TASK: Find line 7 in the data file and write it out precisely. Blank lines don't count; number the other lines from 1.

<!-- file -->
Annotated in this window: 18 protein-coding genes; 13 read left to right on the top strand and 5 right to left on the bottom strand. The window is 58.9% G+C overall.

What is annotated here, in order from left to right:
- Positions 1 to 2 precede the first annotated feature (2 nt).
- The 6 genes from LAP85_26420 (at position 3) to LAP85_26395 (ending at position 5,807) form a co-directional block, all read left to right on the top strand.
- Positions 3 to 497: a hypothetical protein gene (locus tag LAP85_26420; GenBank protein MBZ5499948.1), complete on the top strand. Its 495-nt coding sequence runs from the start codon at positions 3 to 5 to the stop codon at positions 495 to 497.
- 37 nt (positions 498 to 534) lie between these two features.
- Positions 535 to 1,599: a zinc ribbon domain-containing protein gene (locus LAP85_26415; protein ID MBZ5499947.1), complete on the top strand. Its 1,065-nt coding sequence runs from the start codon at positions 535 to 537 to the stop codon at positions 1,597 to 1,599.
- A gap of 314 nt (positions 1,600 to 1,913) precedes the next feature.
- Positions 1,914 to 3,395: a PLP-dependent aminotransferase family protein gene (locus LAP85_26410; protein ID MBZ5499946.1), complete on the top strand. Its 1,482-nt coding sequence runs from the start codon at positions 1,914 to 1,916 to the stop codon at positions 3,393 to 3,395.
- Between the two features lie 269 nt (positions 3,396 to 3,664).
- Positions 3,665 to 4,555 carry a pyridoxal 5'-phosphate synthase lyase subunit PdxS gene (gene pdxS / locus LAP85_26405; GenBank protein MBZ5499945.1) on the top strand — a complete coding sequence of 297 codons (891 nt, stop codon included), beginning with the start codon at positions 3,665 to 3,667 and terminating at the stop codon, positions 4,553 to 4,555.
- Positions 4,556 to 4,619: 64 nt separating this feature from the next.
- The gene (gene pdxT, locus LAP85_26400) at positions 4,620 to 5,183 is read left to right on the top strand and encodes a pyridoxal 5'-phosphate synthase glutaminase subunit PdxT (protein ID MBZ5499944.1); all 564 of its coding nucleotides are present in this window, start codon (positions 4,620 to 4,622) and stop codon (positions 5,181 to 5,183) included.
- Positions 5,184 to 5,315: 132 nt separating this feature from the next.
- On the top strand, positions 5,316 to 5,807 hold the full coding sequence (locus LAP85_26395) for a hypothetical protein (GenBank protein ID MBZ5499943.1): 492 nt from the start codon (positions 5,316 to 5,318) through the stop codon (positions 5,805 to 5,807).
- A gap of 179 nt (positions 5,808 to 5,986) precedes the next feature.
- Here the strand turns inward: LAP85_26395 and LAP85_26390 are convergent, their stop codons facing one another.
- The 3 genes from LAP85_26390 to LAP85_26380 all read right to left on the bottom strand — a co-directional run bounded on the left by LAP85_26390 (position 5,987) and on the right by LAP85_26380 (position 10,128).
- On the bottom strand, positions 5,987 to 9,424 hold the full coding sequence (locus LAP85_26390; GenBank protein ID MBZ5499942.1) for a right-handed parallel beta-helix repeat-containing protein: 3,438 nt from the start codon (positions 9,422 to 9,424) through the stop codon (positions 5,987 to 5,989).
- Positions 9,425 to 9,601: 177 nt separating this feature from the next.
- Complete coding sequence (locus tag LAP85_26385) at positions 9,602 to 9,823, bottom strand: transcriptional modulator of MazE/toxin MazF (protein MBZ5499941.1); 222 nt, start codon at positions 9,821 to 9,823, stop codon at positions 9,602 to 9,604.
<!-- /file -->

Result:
- Positions 535 to 1,599: a zinc ribbon domain-containing protein gene (locus LAP85_26415; protein ID MBZ5499947.1), complete on the top strand. Its 1,065-nt coding sequence runs from the start codon at positions 535 to 537 to the stop codon at positions 1,597 to 1,599.